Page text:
”My buttocks are clenching,” says Jane Skilton, MW, severely.
Listening to master of wine (MW) students read their mock-exam answers is giving Skilton’s backside a good workout.
For more than an hour, the students have laboured to identify 12 unmarked glasses of wine, practising for their real exam in June. One says a sparkling wine has good structure.
The expert pounces.
“That’s a buttock-clenching moment,” she says. “You can’t be subjective. You have to support what you’re saying with facts.”
What she is looking for, it seems, is a mathematical proof. This wine has these objective attributes, therefore it is probably this. The MW exam demands logic.
Since it began in 1953, the MW has been the most coveted wine qualification in the world. But saying it is difficult to get is an understatement. Once the Institute of the Master of Wine in London has accepted you into the course, you can look forward to between two and six years of self-directed study, although under a mentor’s guidance.
You have to pass a theory exam that can ask anything about wine production and the wine business. There is a practical that requires you to identify three lots of 12 wines, from anywhere in the world. You only get three attempts to pass either the theory or practical within four years, or you’re out.
If you can get through that (and most people don’t), you write a dissertation and then you’re an MW, which will bring you book contracts, consultancies and other professional trophies.
There are fewer than 300 MWs around the world, a fraction of the number who have attempted it. Legend has it that even to try risks your relationships, your sanity and your wallet, because you must taste the world’s best wines as often as possible and visit world wine regions.
Once a year you come together with other students for the MW seminar, this year held in January in Melbourne.
The seminar organiser, auctioneer Andrew Caillard, MW, sits in a side room, talking to English teacher John Caillard, his brother. “John’s here to provide assistance with essay-writing techniques,” says wine-master Caillard. This aspect is an Australian initiative.
“It’s proven to be a successful strategy for us. Our pass rate per person is higher than anywhere. The seminars in Europe and England are now using the same type of assistance that we introduced here in Australia.”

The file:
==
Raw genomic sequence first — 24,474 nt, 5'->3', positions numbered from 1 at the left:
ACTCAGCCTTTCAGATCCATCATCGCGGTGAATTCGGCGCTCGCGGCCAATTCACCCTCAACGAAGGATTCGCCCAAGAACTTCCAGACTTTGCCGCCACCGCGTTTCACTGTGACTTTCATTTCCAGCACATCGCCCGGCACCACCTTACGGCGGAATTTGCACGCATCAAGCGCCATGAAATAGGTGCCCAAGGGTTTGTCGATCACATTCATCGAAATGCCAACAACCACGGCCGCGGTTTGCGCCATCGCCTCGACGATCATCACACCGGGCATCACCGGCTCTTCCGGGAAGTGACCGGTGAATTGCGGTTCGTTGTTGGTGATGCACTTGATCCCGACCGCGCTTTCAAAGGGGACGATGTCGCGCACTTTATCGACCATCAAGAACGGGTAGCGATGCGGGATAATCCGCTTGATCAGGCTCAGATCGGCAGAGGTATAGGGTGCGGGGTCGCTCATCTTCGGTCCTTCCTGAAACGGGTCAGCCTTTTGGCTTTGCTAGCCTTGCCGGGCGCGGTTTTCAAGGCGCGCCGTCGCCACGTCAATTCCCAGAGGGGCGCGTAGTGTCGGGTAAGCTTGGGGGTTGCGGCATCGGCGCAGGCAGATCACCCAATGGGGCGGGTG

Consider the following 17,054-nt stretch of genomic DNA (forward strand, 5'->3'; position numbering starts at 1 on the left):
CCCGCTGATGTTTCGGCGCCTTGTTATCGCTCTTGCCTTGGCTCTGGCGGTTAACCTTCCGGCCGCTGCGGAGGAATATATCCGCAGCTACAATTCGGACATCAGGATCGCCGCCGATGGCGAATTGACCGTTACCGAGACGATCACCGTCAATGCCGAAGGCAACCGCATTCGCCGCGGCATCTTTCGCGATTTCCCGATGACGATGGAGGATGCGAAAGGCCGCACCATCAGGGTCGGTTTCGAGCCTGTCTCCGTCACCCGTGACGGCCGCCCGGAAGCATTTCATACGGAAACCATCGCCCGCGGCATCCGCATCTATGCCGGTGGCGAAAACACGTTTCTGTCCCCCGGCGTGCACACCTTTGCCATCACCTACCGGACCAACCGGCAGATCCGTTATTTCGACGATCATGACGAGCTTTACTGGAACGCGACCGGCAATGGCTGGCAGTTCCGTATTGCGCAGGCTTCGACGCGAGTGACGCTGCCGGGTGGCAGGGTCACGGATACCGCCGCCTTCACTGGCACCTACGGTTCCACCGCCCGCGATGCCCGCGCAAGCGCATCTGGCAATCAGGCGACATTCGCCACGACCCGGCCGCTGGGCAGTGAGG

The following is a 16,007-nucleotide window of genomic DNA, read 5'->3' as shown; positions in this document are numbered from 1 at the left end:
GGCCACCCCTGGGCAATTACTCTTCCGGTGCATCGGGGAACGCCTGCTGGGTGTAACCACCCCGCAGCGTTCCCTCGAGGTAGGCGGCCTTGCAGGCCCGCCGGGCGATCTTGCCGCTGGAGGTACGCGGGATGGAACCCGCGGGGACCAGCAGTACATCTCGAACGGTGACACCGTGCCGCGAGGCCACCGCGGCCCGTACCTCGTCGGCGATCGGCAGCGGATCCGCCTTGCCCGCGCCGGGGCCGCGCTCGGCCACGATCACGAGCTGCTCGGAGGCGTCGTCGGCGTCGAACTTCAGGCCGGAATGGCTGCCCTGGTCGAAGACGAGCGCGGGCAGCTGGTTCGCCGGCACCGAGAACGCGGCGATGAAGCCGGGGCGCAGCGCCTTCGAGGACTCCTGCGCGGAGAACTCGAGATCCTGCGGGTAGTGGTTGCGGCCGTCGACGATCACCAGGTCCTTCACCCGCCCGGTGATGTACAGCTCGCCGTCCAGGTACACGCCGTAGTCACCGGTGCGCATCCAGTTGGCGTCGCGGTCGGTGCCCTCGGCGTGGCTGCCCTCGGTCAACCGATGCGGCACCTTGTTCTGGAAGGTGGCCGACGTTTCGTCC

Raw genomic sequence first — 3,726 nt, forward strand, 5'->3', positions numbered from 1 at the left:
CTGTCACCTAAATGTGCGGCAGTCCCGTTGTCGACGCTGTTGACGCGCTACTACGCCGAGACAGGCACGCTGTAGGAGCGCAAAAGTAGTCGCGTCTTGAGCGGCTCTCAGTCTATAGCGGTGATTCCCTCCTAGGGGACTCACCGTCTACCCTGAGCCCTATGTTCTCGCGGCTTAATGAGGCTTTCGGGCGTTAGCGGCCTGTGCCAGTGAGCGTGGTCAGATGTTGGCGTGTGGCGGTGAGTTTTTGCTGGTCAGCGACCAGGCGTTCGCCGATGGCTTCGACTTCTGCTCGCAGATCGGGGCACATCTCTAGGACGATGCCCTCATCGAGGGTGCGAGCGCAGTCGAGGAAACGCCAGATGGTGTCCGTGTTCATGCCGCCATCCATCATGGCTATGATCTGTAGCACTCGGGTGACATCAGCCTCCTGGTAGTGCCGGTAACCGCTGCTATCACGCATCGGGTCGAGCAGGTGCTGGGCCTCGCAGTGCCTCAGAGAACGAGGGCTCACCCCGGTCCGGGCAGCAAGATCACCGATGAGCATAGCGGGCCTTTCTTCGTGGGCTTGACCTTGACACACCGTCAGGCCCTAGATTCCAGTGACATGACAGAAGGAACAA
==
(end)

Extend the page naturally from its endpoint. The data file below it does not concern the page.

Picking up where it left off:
Yet the fail rate is still high. What’s the problem? Caillard says that while the wine industry attracts very enthusiastic people, many don’t have the necessary academic skills needed to attempt the Oxbridge-level papers. “If you’re unable to write, you’ll really struggle,” he says.
It is a myth that MW candidates need superhuman tasting abilities, Caillard says. He says almost anybody can be taught wine identification.
“A talented taster is somebody who’s put a lot of work into it. A talented taster is an experienced taster.”
Second-year student Kate McIntyre agrees. McIntyre’s family own Moorooduc Estate on the Mornington Peninsula, where she works four days a week doing the marketing, when she’s not writing and teaching about wine. She has been studying for nine years and has passed the theory exam. She is doing the MW because she says its international prestige will help her career.
“I started with a lot less knowledge than I needed to pass the exam, so the first four years on the course was catching up,” she says. “I knew I had a lot of work to do, but I thought I was a pretty good taster.”
However, her excellent palate memory has been less useful than she thought. “There’s no point in saying ‘this is sherry because it tastes like it’. What you have to be able to do is analyse what’s in the glass and why you think it’s a sherry.”
As for the financial side, McIntyre says pooling resources with other people and forming tasting groups is the key, as is going to every possible wine tasting. “It is expensive – but it’s all tax deductible,” she says.
“There aren’t many things you can do in this world that allow you to fly to expensive wine regions and deduct expensive wines!”
She is one of the students attending the afternoon tasting tutorial run by Andrew Corrigan, MW. It’s part class and part therapy session, giving students a forum to discuss their exam techniques. “My problem is timing,” says one. “I can’t write fast enough.” Another: “I need more work on tasting notes.”
“You must sound like an MW,” advises Corrigan. “Take a stand and then justify it.” He also has two cunning strategies up his sleeve: forks and DAFTA.
“Remember your forks,” he says. “The point at which you have to take a decision, where it could be one thing or another.”
Each grape variety has its own special characteristics, which will be layered with another set of characteristics depending on where it’s grown. So what students need is not a vast taste memory, but an encyclopedic knowledge that lets them consider and discard possibilities.
It works like this: your red wine smells of capsicum, blackcurrant and cedar. Fork: although shiraz can smell of blackcurrant, capsicum is typical of cabernet sauvignon. The cedar smell suggests expensive French oak. Fork: whoever made it has spent money on it. You sip the wine and the high level of alcohol knocks you over. Fork: high alcohol, high quality cabernet sauvignon is made in both Australia and California. And so on, down the forks. You could be wrong, but your working out will win you marks.
If you’re really stuck for an answer, Corrigan says go for DAFTA: dryness, alcohol, fruit, tannins and acidity.
Say something about each of these wine components and you’ll pick up marks.
Some get angry and declare the MW a waste of time. Corrigan says that while the MW is difficult, it is possible to achieve.”You have to be humble and work hard. That’s what will get you through.”
That plus DAFTA. And a sensitive backside can’t hurt.
This article first appeared in The Age. Since its publication, Kate McIntyre has become an MW.